Following the rise in natural gas prices, worldwide drilling rigs have reached their highest levels in nearly three years, according to the latest figures from

Baker Hughes

. The total rig count worldwide was 2,212 for the period ended December 2000, up nearly 100 rigs from November. That's the highest figure since February 1998, when rig counts reached 2,290.

"There continues to be a rush for natural gas, so you continue to see this rig activity rise," said Kyle Leak, a spokesman at Baker Hughes. That's especially true in the U.S., where there is a shortage of natural gas supplies. The U.S. is now at its highest rig level in a decade, having added 30 new rigs in the latest period.

The news should bode well for exploration and production companies like

Apache

(APA) - Get Report

and energy-service companies like

Halliburton

(HAL) - Get Report

. Rig counts are typically a leading indicator of supply, and in the short run, as long as there is demand for that supply, these companies should benefit, according to

Christopher Edmonds

, who covers energy issues for

TSC

. (

TSC

monthly publishes worldwide rig counts on its

Metrics Page.)

The demand looks strong. The U.S. government warned Monday that there is no end in sight for rising natural gas prices and predicted that consumers could face 70% increases in their winter bills (October-March) vs. last year. The previous estimate called for 50%-55% increases in consumer bills vs. last year. According to

Energy Information Administration

(EIA), the statistical arm of the U.S.

Department of Energy

, the latest increases would be the "highest season-over-season growth rate since at least 1975."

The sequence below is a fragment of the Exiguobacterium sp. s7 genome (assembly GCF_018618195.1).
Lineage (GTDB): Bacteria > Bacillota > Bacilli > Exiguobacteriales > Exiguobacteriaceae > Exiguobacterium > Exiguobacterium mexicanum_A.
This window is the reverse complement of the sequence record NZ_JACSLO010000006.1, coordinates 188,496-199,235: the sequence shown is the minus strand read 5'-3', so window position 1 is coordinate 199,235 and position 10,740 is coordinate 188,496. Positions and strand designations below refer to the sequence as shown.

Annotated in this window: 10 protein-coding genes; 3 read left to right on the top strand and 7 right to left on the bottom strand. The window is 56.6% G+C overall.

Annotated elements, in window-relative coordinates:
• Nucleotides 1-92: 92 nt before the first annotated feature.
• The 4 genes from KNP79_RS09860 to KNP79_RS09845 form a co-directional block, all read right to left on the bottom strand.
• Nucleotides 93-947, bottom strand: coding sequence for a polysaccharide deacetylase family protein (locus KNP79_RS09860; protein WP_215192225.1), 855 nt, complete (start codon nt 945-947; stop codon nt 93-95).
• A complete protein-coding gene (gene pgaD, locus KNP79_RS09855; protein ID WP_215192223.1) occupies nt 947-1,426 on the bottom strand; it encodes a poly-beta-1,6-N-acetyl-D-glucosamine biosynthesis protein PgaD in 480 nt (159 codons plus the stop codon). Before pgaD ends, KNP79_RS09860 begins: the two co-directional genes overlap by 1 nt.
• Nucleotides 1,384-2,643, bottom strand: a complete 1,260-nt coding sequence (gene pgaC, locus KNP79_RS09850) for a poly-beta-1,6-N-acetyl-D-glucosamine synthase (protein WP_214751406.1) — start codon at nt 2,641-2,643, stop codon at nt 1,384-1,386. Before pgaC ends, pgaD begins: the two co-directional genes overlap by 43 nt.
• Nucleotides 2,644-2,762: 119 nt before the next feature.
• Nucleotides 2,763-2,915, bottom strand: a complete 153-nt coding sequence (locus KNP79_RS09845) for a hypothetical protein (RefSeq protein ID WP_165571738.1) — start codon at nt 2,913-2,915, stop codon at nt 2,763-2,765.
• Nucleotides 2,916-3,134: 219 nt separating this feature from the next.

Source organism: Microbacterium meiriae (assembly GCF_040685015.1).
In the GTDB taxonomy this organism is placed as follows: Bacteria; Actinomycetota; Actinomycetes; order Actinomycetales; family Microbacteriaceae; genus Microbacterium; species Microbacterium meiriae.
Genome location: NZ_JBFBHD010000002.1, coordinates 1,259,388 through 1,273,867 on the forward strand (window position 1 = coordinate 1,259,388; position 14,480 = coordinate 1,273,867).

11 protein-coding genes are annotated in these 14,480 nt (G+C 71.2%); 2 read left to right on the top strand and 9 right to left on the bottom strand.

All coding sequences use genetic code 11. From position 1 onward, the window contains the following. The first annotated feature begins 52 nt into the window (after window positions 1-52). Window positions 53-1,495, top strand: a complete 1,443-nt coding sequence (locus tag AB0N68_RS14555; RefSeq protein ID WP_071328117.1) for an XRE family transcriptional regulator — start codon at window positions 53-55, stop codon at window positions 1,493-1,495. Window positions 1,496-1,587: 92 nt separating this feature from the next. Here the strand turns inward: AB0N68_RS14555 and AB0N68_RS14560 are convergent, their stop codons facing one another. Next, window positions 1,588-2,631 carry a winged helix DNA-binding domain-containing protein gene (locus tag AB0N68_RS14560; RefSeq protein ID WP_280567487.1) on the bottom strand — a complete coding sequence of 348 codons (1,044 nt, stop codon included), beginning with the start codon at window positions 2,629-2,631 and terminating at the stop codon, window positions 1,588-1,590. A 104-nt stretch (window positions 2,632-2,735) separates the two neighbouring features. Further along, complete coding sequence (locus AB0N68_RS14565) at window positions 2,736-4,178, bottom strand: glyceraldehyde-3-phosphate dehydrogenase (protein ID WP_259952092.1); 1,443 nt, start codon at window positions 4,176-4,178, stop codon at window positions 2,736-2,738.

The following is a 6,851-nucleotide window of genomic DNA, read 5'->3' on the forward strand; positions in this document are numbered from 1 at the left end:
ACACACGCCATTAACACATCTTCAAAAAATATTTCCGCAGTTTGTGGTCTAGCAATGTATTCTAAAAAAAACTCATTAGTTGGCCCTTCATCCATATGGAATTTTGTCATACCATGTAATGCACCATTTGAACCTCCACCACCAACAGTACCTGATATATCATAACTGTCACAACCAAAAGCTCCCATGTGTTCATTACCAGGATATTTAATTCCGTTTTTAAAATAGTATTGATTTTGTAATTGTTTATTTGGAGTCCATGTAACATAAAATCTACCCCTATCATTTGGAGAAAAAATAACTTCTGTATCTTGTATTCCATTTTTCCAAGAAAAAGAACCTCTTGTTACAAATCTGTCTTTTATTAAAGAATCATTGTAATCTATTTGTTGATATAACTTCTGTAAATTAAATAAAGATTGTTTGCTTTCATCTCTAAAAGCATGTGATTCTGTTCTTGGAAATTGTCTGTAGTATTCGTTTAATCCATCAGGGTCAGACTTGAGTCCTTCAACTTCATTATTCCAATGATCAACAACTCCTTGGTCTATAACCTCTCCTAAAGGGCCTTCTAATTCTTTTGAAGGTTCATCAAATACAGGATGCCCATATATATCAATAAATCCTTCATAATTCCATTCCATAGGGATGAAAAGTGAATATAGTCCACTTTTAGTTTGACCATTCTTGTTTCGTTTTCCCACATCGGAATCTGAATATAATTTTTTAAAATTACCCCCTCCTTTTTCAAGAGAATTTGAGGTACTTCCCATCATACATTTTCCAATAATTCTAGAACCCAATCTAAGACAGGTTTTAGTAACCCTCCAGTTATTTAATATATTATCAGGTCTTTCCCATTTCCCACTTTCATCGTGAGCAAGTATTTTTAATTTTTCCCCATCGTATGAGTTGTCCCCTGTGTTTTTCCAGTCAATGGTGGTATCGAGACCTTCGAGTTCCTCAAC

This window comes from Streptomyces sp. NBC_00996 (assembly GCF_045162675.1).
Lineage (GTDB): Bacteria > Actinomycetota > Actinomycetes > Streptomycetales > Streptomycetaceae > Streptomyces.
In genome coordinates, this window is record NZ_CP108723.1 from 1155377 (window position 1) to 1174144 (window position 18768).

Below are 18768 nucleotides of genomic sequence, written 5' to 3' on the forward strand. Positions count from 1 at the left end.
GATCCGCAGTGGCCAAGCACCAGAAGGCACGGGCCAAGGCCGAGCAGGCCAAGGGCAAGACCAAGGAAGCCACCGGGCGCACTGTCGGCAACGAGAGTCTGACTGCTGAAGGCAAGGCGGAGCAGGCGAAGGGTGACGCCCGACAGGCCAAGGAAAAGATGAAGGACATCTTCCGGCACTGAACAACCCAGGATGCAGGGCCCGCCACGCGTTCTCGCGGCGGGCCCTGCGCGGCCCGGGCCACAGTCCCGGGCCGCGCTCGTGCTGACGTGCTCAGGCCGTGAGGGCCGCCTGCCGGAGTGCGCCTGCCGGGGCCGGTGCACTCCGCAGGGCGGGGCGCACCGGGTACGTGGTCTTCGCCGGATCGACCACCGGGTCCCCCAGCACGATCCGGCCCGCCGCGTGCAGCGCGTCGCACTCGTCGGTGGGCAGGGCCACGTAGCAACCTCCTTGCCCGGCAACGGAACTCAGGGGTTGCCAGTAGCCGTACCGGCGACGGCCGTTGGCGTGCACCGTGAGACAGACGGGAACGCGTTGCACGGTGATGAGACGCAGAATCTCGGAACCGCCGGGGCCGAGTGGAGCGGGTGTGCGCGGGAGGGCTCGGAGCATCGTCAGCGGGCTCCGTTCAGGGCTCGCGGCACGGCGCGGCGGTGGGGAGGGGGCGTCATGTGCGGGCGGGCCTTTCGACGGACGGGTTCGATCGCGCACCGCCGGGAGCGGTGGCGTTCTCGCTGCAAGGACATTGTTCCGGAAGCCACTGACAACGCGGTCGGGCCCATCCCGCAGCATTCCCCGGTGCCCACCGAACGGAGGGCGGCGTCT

Consumers in the Northeast and California are expected to be hit hardest by rising prices. The EIA predicts the average bill in the Northeast will be $1,061, an increase of $301, or 40%.

Worldwide Rig Count (Since Jan. 1998)

Source: Baker Hughes

California residents, meanwhile, can expect continued high energy bills. "California continues to suffer particularly high natural gas prices (more than twice as high as recent national averages)," said the EIA. "Relatively low gas storage levels, low hydroelectric and nuclear power availability, coupled with heavy demand for gas for heating due relatively cold temperatures in the region, has severely strained the gas supply system in that state."

Canada, which typically sees strong seasonal gains in rig counts in December, added more than 50 rigs to the worldwide count. "Canada is helping boost the rig totals as the winter freeze makes it easier to get these rigs up and running," Leak said. The winter freeze makes it much easier to work with rigs, as opposed to the mushy, soft, and sloppy conditions that prevail during the spring thaw.